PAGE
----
134 Tenth Avenue
November 20 - January 17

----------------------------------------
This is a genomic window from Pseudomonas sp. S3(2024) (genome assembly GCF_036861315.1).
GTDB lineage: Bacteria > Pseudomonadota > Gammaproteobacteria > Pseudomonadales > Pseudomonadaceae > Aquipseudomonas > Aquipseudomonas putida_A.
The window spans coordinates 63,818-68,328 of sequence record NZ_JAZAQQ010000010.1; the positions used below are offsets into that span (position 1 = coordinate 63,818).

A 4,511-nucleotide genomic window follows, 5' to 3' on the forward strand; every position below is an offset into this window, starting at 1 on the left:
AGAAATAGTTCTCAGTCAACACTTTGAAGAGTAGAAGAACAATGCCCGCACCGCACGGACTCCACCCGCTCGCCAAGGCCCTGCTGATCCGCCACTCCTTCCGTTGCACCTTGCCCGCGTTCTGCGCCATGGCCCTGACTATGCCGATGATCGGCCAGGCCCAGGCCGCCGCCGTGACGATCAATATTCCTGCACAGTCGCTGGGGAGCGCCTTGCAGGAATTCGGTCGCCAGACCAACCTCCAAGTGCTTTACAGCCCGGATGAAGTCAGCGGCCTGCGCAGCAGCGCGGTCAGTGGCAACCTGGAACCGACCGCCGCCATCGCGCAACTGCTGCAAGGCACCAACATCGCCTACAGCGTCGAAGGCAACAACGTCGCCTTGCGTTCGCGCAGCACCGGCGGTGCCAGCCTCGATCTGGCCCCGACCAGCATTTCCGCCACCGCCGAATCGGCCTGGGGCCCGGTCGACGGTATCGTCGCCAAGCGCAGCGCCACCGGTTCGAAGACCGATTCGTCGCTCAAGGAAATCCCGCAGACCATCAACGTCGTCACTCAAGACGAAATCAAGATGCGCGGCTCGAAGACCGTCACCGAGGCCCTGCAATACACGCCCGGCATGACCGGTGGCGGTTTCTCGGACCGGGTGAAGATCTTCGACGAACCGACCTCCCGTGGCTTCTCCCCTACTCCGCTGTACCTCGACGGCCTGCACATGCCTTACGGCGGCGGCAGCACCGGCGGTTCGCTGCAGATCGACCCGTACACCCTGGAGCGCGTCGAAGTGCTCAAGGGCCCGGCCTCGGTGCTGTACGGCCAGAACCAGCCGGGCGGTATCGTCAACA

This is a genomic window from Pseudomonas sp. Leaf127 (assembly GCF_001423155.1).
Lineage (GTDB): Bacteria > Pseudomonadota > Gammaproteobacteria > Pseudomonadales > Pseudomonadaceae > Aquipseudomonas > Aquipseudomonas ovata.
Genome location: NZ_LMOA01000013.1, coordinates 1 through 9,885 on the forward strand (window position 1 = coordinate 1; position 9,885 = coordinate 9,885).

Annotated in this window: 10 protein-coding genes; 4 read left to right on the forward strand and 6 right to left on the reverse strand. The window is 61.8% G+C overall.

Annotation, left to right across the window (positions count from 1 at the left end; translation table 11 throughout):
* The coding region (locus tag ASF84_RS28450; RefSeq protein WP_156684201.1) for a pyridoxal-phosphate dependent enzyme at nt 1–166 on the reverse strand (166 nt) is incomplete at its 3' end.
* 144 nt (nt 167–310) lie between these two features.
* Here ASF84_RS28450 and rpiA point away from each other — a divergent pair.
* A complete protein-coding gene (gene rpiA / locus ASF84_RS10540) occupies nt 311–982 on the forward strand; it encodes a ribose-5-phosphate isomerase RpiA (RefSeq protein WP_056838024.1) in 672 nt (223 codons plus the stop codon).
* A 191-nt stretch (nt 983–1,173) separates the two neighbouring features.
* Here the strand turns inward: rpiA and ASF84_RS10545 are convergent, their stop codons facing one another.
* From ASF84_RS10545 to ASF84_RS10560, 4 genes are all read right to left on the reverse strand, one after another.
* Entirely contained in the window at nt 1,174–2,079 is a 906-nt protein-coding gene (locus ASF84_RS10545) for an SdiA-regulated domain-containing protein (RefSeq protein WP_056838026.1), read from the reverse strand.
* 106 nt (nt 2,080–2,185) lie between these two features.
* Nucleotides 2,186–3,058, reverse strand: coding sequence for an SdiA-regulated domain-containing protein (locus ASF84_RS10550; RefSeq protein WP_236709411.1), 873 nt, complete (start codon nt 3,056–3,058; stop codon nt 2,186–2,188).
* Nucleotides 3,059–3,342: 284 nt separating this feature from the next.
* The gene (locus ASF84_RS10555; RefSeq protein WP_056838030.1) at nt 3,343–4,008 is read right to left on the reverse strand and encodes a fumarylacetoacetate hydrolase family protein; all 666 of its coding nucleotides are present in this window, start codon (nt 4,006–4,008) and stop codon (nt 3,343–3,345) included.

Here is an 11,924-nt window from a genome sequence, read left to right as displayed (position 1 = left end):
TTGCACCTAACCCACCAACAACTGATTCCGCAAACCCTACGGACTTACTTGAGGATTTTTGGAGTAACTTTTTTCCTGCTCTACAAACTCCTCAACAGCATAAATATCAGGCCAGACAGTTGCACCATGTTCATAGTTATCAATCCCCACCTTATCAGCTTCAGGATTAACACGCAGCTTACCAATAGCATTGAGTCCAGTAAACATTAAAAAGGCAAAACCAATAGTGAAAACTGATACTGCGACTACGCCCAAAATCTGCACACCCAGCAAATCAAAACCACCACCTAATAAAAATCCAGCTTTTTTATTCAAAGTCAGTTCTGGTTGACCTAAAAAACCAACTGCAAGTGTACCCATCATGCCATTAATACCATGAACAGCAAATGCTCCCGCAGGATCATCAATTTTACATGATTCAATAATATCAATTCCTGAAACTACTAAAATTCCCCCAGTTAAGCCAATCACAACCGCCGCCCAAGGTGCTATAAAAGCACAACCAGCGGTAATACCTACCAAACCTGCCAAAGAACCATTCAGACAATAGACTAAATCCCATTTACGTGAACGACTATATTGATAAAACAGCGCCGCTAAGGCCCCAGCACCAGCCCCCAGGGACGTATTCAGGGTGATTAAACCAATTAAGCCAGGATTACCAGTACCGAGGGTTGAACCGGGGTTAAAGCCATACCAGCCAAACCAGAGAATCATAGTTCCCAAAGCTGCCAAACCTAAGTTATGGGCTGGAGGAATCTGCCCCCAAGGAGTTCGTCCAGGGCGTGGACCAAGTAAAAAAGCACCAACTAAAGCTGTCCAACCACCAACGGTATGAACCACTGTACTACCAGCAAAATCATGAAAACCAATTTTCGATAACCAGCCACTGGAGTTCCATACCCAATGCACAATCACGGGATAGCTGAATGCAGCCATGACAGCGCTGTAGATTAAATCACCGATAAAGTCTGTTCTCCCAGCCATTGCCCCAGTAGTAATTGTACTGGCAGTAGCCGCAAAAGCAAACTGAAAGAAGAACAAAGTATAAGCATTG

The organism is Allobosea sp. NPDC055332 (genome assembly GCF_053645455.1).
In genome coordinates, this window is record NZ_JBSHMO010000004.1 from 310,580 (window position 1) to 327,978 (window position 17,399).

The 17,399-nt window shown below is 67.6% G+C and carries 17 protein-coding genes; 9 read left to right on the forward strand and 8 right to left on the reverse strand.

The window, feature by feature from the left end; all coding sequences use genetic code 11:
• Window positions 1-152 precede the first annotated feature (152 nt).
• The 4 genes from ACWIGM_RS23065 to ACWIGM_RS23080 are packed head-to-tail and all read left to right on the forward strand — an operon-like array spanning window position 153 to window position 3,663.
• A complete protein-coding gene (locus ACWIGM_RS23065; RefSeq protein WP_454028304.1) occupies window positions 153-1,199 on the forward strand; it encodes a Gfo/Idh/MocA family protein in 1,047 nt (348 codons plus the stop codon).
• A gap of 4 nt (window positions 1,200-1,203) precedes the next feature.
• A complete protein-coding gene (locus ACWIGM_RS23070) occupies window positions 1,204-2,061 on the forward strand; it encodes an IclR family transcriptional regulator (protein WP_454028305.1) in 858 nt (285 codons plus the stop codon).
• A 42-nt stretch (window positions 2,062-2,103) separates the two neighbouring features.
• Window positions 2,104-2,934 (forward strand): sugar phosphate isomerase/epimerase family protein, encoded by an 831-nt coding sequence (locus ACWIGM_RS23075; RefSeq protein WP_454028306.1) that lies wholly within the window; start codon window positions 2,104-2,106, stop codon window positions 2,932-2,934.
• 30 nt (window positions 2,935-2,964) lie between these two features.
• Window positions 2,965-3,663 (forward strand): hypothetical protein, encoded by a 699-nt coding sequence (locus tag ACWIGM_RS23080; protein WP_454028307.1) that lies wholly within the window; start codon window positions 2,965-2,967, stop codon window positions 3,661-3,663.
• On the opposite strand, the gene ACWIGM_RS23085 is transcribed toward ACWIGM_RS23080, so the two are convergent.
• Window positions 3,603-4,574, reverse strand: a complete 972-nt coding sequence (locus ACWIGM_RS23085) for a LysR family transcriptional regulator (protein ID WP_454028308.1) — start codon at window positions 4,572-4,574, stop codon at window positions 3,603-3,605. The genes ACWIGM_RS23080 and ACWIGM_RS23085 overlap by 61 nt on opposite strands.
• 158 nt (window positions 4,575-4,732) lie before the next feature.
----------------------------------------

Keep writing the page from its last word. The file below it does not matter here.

“Tragedy is when I cut my finger. Comedy is when you walk into an open sewer and die,” Mel Brooks once noted. Taking a contrarian stance, the nineteen artists in this exhibition, curated by the gallery’s Becky Smith and Allison Kave, present gags, gaffes, and guffaws that combine humor and empathy. At first glance, Sir Huge Cock, 2004, Everest Hall’s lovingly rendered photorealist painting of a discarded snapshot depicting a skinny dweeb grinning with a yellow balloon twisted so as to justify his titular nickname, looks like a damning reminder of the potential permanence of shameful photographs. But his impeccable skill summons the viewer’s empathy for the poor poindexter’s goofy gesture, as the kid comes to personify our unfortunate and regrettable adolescent misadventures. In contrast, the congested, pretentious, but essentially endearing character whom Tamy Ben-Tor brilliantly portrays in her video, Normal, 2006, is a recognizable figure of fun, acting far too severe. In a similar vein, video artist Chihcheng Peng presents a digitally tweaked version of Buster Keaton’s famed Sherlock Jr. (1924), in which Keaton plays a detective earnestly mimicking every gesture and move made by his mark. Everyday but less attainable role models are followed and mocked by Jesse Finley Reed in 100 of THEM, 2008, an installation of one hundred prints depicting glowing heterosexual couples culled from movie posters, ads, and other sources. Reed’s sympathy for those feeling the sting of the distance between their own troubled romantic reality and glossy ideals demonstrates that humor can be serious business.